While The Tribes of Palos Verdes, a film by Brendan and Emmett Malloy starring Jennifer Garner and Maika Monroe, is by no means a surf film, it paints a vivid portrait of Southern California’s insular, gluttonous coastal culture through the lens of Palos Verdes, a small, wealthy community on the outskirts of Los Angeles. In doing so, it might be one of the most accurate renderings of Southern California surf culture I’ve seen attempted by Hollywood. To be sure, this film unflinchingly shits on the Palos Verdes community and a group of surfers called the Bay Boys, who (in real life) have bullied and intimidated non-locals to keep Lunada Bay an unofficially private beach for many years.
I spoke with the Malloys before the film premiere at the Ace Hotel in downtown Los Angeles about the role the Bay Boys and localism play in the plot. They insisted it was a peripheral matter that they address delicately, so I expected a muted criticism on the topic. Instead, localism was a central character.
Told through the eyes of a teenage girl named Medina (played by Maika Monroe), who relocates with her dysfunctional family from Michigan to scenic Palos Verdes for a fresh start, TTOPV details her introduction to and growing obsession with the ocean. It’s an obvious outlet from the shitstorm she faces at home marked by her parents’ disintegrating marriage, her twin brother’s drug addiction, and her mother’s psychosis. As would any extra-curricular. A deepening passion for chess, basketball, or Medieval literature also would have done the trick. But the juxtaposition between the misery of humanity’s most disgusting vices with cliffside views of the Pacific is certainly more visually interesting. As for Medina, she manages to retain her “outsider” status in the surf community despite becoming an adept waterwoman by the film’s end. Interestingly, Medina never self-identifies as a surfer, which makes her observations more honest and interesting. She loves the act of riding waves. That’s it. Not the bullshit trappings of surf identity marked by understatement, fashion, and exclusivity
“The more you act like a surfer, the less they like you,” she says matter of factly.
In fact, the only characters that identify as surfers are, unreservedly, pieces of shit. There are only two representatives from the surf community in the film: The Bay Boys and Alex Knost, who plays a surf celebrity that looks, talks, and surfs exactly like Alex Knost. The Bay Boys almost exclusively do drugs, get wasted, or harass/assault non-locals (including a father attempting to surf Lunada with his son) while on screen. And Alex Knost’s homophobic character, who seems like he might be slightly redeemable in distancing himself from “The Gay Boys,” as he calls them, sexually assaults a teenaged Medina in his camper van. I spoke to Knost before the film, and he said he had a few speaking lines, but didn’t know too much about how he might appear. I saw him drinking a beer in the lobby after the premiere, too. I wondered how he felt about his role.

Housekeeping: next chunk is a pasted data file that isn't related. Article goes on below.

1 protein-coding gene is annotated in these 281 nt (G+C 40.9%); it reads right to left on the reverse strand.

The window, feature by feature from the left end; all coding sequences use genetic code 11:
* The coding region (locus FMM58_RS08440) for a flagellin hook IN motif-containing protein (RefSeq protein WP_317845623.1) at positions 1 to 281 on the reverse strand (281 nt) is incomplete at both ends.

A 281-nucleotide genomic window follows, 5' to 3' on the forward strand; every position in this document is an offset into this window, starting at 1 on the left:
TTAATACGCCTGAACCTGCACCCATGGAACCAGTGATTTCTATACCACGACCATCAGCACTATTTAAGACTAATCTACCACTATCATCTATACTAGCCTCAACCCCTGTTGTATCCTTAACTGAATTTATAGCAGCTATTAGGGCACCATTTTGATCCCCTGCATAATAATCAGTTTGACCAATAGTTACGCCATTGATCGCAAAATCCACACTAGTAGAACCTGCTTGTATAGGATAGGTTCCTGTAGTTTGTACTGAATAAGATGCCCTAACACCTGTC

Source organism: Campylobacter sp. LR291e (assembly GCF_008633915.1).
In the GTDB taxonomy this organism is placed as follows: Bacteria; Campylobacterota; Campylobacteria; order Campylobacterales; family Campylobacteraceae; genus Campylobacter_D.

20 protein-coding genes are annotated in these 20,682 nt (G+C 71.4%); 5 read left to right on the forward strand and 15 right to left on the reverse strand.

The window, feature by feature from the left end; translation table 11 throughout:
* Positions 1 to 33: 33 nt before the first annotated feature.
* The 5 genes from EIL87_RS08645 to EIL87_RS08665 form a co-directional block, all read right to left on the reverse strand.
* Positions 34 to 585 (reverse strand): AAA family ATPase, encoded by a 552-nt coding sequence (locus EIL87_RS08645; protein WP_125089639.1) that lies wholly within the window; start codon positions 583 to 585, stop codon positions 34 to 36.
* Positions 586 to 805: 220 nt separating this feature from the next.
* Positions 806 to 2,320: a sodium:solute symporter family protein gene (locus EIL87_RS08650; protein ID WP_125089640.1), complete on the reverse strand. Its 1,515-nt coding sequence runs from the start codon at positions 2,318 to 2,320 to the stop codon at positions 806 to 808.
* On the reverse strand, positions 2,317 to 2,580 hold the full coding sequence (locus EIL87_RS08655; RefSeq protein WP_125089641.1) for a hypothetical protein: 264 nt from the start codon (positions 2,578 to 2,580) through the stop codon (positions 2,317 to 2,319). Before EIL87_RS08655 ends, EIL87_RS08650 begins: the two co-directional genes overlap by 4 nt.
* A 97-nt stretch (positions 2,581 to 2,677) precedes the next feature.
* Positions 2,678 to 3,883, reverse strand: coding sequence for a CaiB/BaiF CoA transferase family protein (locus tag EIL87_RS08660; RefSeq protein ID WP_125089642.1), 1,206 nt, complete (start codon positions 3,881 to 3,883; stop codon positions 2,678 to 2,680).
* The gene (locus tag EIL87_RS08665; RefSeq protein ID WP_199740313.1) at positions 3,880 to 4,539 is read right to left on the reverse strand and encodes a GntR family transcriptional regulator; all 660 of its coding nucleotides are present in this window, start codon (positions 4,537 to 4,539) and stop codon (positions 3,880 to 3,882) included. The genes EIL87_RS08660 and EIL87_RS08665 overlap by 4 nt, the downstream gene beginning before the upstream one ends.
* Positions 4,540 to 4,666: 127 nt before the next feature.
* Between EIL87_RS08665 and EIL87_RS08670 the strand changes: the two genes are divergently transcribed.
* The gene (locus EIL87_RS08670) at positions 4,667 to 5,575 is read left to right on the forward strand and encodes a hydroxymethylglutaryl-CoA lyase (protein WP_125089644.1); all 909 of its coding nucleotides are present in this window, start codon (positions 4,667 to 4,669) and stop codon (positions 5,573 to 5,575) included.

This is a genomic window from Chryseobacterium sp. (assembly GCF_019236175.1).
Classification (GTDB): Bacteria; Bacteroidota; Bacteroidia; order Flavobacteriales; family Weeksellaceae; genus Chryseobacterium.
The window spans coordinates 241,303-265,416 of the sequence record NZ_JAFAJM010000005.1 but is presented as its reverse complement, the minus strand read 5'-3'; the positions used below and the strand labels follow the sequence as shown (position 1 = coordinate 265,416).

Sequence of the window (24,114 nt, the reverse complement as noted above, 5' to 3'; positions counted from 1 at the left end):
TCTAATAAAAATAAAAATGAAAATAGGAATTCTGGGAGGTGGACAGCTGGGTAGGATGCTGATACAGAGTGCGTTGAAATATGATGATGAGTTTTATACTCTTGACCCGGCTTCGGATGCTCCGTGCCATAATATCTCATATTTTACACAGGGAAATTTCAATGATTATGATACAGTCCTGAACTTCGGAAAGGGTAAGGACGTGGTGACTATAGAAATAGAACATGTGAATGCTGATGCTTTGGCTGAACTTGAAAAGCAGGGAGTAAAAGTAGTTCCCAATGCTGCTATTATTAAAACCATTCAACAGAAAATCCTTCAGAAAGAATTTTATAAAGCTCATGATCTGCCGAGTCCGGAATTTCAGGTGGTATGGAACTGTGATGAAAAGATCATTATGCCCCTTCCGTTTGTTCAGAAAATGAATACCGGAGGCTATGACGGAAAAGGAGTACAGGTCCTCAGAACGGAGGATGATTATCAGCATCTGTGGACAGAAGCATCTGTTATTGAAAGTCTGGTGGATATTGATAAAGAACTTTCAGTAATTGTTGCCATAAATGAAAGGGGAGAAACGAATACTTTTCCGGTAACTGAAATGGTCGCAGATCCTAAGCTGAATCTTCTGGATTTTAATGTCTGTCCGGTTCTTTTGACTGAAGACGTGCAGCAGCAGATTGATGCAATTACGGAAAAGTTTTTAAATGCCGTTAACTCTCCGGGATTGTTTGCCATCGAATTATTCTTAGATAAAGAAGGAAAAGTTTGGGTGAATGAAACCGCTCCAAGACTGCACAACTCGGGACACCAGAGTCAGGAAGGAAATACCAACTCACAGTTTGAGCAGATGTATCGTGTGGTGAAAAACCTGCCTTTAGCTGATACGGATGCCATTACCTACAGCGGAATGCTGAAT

So that’s what surfers look like in this film. Which is pretty shitty.
The shittier thing? Knost’s portrayal notwithstanding, I don’t think this characterization of self-proclaimed Southern California surfers is terribly off base.
While Medina humors the Bay Boys by adopting some of their behaviors for the express purpose of increasing her wave count, she never converts to become a tattooed member of “the tribe,” so to speak. She’s too curious about the world around her for that. The self-proclaimed surfers in the film are uncurious assholes. Not too different than guys who throw rocks at and/or expose themselves to girls scaling the cliffs at Lunada Bay.
The other characters in the film struggle with deeper issues endemic to the nation’s wealthiest families. Infidelity. Drug abuse. Vanity. A collapse of morality. Keeping the door closed at their private clubs. In that sense, there’s a masochistic pleasure that appeals to both wealthy and lower/middle-class audiences alike. The rich take solace in watching the plight of the privileged unfold on a big screen. They can relate to the perceived isolation and obligations of maintaining appearances. Alternatively, less affluent audiences sit back and enjoy watching rich people suffer. Surrounded by natural beauty, living in plush mansions with unobstructed views of the curving, blue horizon, the Palos Verdes families are absolutely miserable. So the viewer shovels popcorn, guzzles soda, and watches them suffer in their castles for cages. Somehow, those with unfettered access to earth’s treasures become consumed by a self-imposed misery.
That’s the haunting train wreck the viewer joins for one hour and 44 minutes. You leave the theater with a renewed appreciation for missing that train. Or rethinking how to stop it.
The film ends with Medina planning to escape the hell hole that is Palos Verdes to chase perfect waves around the earth – to Bali, Hawaii, Australia. The usual suspects. Which felt extremely logical. Who wouldn’t want to escape a drug-addled, broken home – even if it is on a cliff overlooking the Pacific? But it’s a problematic, saddening conclusion. We can only hope that she doesn’t turn into a xenophobic, sexual predator like all the surfers she met at home. We can only hope that she doesn’t become the self-destructive, entitled virus colonizing Southern California’s most breathtaking coastal real estate. We can only hope she doesn’t become the addicted derelict obsessing over appearances while harassing those unlike her. For her sake, we can only hope she doesn’t become the thing so many of those shitty people who caused her misery proudly call themselves: a surfer.